The trombone has always been regarded as a second-class citizen in the world of jazz. Even jazz magazines that regularly dedicate an entire month’s issue to saxophones, pianos, drums, etc. rarely, if ever, do the same for the trombone.
April of course is Jazz Appreciation Month. And the week of April 16 through the 23 (yes, I know that’s eight days) is International Trombone Week.
To give the trombone its due, I’ll be featuring some of my very favorite trombonists every Wednesday evening throughout April on The Night Beat.
Up first on April 5, is valve trombonist and NEA Jazz Master Bob Brookmeyer. Born in Kansas City, Missouri in 1929, he began performing professionally at the age of 14. In the early 1950s, Bob moved to New York City where he freelanced with Coleman Hawkins, Ben Webster, and others. Bob would soon find himself in Southern California working with Stan Getz, Gerry Mulligan, and others. Along with Jim Hall, Bob was a member of the legendary Jimmy Giuffre 3.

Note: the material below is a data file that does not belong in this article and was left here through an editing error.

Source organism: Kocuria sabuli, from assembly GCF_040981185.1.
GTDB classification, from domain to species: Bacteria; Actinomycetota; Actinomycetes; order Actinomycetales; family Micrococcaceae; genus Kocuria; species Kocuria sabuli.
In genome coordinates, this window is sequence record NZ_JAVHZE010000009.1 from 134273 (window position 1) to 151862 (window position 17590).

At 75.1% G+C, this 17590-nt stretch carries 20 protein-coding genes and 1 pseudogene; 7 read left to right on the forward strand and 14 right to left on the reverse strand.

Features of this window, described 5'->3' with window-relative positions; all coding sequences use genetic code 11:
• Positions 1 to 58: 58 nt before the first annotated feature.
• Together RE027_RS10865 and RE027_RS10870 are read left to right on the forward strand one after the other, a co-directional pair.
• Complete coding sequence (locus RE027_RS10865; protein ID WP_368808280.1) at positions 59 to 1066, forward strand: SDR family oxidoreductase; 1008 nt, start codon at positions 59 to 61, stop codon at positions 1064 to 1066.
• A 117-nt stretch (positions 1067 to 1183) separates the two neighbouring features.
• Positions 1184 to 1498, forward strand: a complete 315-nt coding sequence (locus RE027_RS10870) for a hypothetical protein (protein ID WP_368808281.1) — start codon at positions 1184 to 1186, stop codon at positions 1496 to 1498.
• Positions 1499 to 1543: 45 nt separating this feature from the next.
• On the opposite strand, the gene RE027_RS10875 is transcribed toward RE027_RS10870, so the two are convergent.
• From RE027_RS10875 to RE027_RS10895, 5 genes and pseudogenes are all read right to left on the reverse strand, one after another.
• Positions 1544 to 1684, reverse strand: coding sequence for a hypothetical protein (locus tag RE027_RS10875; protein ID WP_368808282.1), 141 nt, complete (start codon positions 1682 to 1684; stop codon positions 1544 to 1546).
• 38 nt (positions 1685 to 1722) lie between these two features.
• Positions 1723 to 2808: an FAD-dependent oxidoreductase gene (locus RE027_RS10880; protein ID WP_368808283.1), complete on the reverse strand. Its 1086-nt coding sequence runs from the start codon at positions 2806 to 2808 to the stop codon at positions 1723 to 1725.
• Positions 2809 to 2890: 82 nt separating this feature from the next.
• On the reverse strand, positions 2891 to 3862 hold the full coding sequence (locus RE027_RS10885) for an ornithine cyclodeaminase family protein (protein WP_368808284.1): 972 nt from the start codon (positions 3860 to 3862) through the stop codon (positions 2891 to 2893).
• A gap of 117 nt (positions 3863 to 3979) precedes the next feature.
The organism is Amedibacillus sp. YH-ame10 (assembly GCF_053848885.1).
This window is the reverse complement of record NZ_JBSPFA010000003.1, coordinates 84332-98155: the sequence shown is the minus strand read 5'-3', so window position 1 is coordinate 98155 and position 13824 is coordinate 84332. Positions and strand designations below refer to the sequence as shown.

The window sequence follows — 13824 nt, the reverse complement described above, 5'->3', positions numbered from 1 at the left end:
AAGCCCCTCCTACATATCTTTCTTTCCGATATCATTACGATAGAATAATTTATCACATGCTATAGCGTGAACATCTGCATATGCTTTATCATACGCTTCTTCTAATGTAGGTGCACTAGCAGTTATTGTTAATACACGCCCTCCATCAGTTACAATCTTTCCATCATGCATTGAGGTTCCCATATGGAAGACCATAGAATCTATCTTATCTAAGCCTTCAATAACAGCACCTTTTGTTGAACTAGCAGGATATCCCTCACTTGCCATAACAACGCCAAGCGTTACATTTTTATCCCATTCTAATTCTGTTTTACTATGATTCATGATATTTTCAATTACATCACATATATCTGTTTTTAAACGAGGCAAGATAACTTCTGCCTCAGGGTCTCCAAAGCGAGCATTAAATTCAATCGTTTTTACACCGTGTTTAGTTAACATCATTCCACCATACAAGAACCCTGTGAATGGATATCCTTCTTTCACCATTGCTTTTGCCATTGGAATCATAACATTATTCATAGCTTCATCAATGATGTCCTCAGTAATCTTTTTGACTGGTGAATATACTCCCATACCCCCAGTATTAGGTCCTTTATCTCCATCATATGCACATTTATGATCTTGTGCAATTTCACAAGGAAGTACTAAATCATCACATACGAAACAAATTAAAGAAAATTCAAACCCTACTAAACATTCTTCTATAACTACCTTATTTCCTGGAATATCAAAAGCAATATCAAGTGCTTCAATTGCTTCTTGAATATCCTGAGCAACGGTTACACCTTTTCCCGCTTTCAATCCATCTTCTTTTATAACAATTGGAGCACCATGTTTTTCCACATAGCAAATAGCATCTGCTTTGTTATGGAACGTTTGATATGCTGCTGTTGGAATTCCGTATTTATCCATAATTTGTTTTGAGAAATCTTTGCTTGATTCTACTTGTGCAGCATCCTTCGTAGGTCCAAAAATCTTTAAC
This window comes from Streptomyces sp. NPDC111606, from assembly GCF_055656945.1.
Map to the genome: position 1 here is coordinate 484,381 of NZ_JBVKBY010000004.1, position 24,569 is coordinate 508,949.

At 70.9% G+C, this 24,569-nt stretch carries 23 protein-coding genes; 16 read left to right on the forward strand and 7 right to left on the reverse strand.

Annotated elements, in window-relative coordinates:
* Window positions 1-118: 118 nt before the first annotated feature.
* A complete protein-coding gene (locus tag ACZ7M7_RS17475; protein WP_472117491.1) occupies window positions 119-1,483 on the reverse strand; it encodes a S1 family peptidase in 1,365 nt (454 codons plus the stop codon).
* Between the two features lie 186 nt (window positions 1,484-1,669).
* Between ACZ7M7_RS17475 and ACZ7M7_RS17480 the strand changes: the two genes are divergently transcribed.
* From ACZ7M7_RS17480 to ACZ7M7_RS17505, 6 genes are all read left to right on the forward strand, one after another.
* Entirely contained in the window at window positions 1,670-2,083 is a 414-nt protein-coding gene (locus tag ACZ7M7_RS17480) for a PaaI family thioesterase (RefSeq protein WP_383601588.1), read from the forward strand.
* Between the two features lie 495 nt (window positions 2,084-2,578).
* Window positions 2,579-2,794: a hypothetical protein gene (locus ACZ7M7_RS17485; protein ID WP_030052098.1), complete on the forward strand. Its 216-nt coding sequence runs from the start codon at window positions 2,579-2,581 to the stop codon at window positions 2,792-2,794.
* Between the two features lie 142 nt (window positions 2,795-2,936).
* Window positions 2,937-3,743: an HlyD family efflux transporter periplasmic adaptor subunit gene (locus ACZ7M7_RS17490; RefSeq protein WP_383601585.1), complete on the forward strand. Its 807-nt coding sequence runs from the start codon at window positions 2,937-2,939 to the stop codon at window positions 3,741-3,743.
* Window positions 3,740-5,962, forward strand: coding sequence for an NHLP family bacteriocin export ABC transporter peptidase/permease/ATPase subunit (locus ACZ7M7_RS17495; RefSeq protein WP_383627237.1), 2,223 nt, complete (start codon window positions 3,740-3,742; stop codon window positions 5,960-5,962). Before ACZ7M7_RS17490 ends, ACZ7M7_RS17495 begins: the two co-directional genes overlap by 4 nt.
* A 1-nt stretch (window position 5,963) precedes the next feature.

Bob was the lead trombonist and one of the founding members of the Thad Jones/Mel Lewis Jazz Orchestra. During that time he wrote a few arrangements for the band and received one of his eight Grammy Award nominations for his original composition The ABC Blues. It was heard on the very first Thad & Mel album in 1966.
While much mention is made of Maria Schneider’s time spent under the tutelage of Gil Evans, she studied composition with Bob for five years. In a 2014 interview for the website Textura.org, she said “Bob’s incredible skill at development is absolutely astounding and unparalleled—the way he could take a simple idea and morph it into so many different things, but making everything all flow so naturally and feel united.”
In lieu of an overly long summation of Bob’s career and legacy in jazz, this quote from Leonard Feather’s “The Biographical Encyclopedia of Jazz” says all that needs to be said about him: “…he combines a sense of swing, mordant wit, the ability to extract harmony and an aptitude for contrapuntal interaction with an understanding of the entire jazz tradition”.
We’ll also note the passing of Ryuichi Sakamoto. Perhaps best known for his film scores including the Oscar and Grammy award-winning soundtrack to “The Last Emperor” (1987), the Japanese composer/musician passed away on March 28th at the age of 71 after a long bout with cancer.
Tune in on Wednesday, April 5 at 8:30 pm for The Night Beat with Doug Crane as he celebrates the Trombone.
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